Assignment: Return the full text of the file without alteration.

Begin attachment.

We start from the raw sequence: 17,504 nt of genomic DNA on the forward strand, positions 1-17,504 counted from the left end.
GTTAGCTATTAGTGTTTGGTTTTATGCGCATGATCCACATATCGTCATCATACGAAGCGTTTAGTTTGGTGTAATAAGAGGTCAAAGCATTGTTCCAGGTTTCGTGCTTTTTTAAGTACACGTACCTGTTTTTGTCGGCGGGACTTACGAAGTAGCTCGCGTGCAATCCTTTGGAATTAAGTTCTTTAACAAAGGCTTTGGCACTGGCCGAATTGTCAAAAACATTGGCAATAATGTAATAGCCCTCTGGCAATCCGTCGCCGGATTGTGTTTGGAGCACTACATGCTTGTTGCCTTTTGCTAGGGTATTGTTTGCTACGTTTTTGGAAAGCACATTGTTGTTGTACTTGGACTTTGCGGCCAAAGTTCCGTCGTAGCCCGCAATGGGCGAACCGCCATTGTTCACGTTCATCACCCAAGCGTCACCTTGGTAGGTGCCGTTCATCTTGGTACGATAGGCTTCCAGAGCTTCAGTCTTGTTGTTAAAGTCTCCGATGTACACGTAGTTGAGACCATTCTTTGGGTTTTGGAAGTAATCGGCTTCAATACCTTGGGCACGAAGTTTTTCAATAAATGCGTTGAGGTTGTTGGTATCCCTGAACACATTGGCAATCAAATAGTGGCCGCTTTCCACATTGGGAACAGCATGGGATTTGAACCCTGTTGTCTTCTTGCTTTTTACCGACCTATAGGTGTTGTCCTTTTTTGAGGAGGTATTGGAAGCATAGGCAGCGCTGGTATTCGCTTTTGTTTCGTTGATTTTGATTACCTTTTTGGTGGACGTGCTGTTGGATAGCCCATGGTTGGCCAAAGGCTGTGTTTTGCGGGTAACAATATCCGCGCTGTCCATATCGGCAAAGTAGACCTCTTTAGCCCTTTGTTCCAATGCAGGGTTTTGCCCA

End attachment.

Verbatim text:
We start from the raw sequence: 17,504 nt of genomic DNA on the forward strand, positions 1-17,504 counted from the left end.
GTTAGCTATTAGTGTTTGGTTTTATGCGCATGATCCACATATCGTCATCATACGAAGCGTTTAGTTTGGTGTAATAAGAGGTCAAAGCATTGTTCCAGGTTTCGTGCTTTTTTAAGTACACGTACCTGTTTTTGTCGGCGGGACTTACGAAGTAGCTCGCGTGCAATCCTTTGGAATTAAGTTCTTTAACAAAGGCTTTGGCACTGGCCGAATTGTCAAAAACATTGGCAATAATGTAATAGCCCTCTGGCAATCCGTCGCCGGATTGTGTTTGGAGCACTACATGCTTGTTGCCTTTTGCTAGGGTATTGTTTGCTACGTTTTTGGAAAGCACATTGTTGTTGTACTTGGACTTTGCGGCCAAAGTTCCGTCGTAGCCCGCAATGGGCGAACCGCCATTGTTCACGTTCATCACCCAAGCGTCACCTTGGTAGGTGCCGTTCATCTTGGTACGATAGGCTTCCAGAGCTTCAGTCTTGTTGTTAAAGTCTCCGATGTACACGTAGTTGAGACCATTCTTTGGGTTTTGGAAGTAATCGGCTTCAATACCTTGGGCACGAAGTTTTTCAATAAATGCGTTGAGGTTGTTGGTATCCCTGAACACATTGGCAATCAAATAGTGGCCGCTTTCCACATTGGGAACAGCATGGGATTTGAACCCTGTTGTCTTCTTGCTTTTTACCGACCTATAGGTGTTGTCCTTTTTTGAGGAGGTATTGGAAGCATAGGCAGCGCTGGTATTCGCTTTTGTTTCGTTGATTTTGATTACCTTTTTGGTGGACGTGCTGTTGGATAGCCCATGGTTGGCCAAAGGCTGTGTTTTGCGGGTAACAATATCCGCGCTGTCCATATCGGCAAAGTAGACCTCTTTAGCCCTTTGTTCCAATGCAGGGTTTTGCCCA